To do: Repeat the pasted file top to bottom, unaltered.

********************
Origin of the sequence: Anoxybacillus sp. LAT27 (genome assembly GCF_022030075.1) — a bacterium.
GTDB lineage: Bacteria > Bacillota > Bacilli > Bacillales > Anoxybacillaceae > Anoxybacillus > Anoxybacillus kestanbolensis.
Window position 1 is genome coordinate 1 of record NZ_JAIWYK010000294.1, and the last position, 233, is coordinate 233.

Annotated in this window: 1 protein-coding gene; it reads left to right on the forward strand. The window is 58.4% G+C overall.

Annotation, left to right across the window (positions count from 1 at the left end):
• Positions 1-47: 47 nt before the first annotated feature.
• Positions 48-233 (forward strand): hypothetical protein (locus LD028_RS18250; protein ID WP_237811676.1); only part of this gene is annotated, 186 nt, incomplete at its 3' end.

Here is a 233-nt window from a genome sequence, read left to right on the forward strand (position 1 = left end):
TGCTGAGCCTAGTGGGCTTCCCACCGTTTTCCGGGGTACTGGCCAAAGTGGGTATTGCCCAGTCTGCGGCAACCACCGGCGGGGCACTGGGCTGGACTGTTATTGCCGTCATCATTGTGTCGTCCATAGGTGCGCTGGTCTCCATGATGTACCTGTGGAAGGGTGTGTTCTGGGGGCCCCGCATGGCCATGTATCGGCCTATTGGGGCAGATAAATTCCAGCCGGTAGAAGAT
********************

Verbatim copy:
Origin of the sequence: Anoxybacillus sp. LAT27 (genome assembly GCF_022030075.1) — a bacterium.
GTDB lineage: Bacteria > Bacillota > Bacilli > Bacillales > Anoxybacillaceae > Anoxybacillus > Anoxybacillus kestanbolensis.
Window position 1 is genome coordinate 1 of record NZ_JAIWYK010000294.1, and the last position, 233, is coordinate 233.

Annotated in this window: 1 protein-coding gene; it reads left to right on the forward strand. The window is 58.4% G+C overall.

Annotation, left to right across the window (positions count from 1 at the left end):
• Positions 1-47: 47 nt before the first annotated feature.
• Positions 48-233 (forward strand): hypothetical protein (locus LD028_RS18250; protein ID WP_237811676.1); only part of this gene is annotated, 186 nt, incomplete at its 3' end.

Here is a 233-nt window from a genome sequence, read left to right on the forward strand (position 1 = left end):
TGCTGAGCCTAGTGGGCTTCCCACCGTTTTCCGGGGTACTGGCCAAAGTGGGTATTGCCCAGTCTGCGGCAACCACCGGCGGGGCACTGGGCTGGACTGTTATTGCCGTCATCATTGTGTCGTCCATAGGTGCGCTGGTCTCCATGATGTACCTGTGGAAGGGTGTGTTCTGGGGGCCCCGCATGGCCATGTATCGGCCTATTGGGGCAGATAAATTCCAGCCGGTAGAAGAT